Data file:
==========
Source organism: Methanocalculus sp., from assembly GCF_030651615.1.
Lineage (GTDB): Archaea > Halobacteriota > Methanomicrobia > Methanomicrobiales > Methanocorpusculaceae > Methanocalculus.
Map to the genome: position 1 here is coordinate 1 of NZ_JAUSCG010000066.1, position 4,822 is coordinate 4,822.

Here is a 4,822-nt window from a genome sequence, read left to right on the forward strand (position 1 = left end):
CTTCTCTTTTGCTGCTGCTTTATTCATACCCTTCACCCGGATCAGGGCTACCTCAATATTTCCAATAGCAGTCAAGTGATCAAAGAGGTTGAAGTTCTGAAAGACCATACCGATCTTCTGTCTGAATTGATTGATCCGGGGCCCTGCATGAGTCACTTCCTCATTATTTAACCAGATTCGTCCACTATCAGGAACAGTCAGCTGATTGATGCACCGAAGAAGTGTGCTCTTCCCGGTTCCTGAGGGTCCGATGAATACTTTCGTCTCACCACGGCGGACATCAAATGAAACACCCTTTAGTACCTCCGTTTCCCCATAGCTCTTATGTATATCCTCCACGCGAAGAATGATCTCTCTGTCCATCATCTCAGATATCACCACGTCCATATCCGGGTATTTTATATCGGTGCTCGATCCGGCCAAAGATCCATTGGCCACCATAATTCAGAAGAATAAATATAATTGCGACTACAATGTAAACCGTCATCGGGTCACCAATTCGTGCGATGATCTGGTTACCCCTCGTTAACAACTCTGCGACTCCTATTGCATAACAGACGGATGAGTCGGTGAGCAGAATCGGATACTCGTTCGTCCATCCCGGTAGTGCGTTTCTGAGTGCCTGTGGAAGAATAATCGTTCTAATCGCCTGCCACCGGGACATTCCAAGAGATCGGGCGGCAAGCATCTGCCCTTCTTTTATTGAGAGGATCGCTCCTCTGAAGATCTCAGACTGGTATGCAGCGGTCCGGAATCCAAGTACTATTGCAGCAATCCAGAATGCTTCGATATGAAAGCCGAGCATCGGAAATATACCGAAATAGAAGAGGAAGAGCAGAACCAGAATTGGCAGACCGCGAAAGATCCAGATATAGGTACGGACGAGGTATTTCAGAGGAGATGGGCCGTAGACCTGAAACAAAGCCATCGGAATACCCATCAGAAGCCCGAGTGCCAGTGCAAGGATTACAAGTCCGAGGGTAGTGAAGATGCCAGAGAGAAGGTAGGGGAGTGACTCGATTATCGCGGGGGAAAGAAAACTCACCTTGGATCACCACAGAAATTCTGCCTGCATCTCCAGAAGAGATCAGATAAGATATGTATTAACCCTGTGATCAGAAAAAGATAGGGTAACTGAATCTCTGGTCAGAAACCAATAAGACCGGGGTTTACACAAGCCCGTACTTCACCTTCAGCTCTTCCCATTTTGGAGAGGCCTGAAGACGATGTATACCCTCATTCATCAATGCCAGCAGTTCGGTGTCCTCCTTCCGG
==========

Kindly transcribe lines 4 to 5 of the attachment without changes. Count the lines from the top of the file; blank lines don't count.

Here is a 4,822-nt window from a genome sequence, read left to right on the forward strand (position 1 = left end):
CTTCTCTTTTGCTGCTGCTTTATTCATACCCTTCACCCGGATCAGGGCTACCTCAATATTTCCAATAGCAGTCAAGTGATCAAAGAGGTTGAAGTTCTGAAAGACCATACCGATCTTCTGTCTGAATTGATTGATCCGGGGCCCTGCATGAGTCACTTCCTCATTATTTAACCAGATTCGTCCACTATCAGGAACAGTCAGCTGATTGATGCACCGAAGAAGTGTGCTCTTCCCGGTTCCTGAGGGTCCGATGAATACTTTCGTCTCACCACGGCGGACATCAAATGAAACACCCTTTAGTACCTCCGTTTCCCCATAGCTCTTATGTATATCCTCCACGCGAAGAATGATCTCTCTGTCCATCATCTCAGATATCACCACGTCCATATCCGGGTATTTTATATCGGTGCTCGATCCGGCCAAAGATCCATTGGCCACCATAATTCAGAAGAATAAATATAATTGCGACTACAATGTAAACCGTCATCGGGTCACCAATTCGTGCGATGATCTGGTTACCCCTCGTTAACAACTCTGCGACTCCTATTGCATAACAGACGGATGAGTCGGTGAGCAGAATCGGATACTCGTTCGTCCATCCCGGTAGTGCGTTTCTGAGTGCCTGTGGAAGAATAATCGTTCTAATCGCCTGCCACCGGGACATTCCAAGAGATCGGGCGGCAAGCATCTGCCCTTCTTTTATTGAGAGGATCGCTCCTCTGAAGATCTCAGACTGGTATGCAGCGGTCCGGAATCCAAGTACTATTGCAGCAATCCAGAATGCTTCGATATGAAAGCCGAGCATCGGAAATATACCGAAATAGAAGAGGAAGAGCAGAACCAGAATTGGCAGACCGCGAAAGATCCAGATATAGGTACGGACGAGGTATTTCAGAGGAGATGGGCCGTAGACCTGAAACAAAGCCATCGGAATACCCATCAGAAGCCCGAGTGCCAGTGCAAGGATTACAAGTCCGAGGGTAGTGAAGATGCCAGAGAGAAGGTAGGGGAGTGACTCGATTATCGCGGGGGAAAGAAAACTCACCTTGGATCACCACAGAAATTCTGCCTGCATCTCCAGAAGAGATCAGATAAGATATGTATTAACCCTGTGATCAGAAAAAGATAGGGTAACTGAATCTCTGGTCAGAAACCAATAAGACCGGGGTTTACACAAGCCCGTACTTCACCTTCAGCTCTTCCCATTTTGGAGAGGCCTGAAGACGATGTATACCCTCATTCATCAATGCCAGCAGTTCGGTGTCCTCCTTCCGG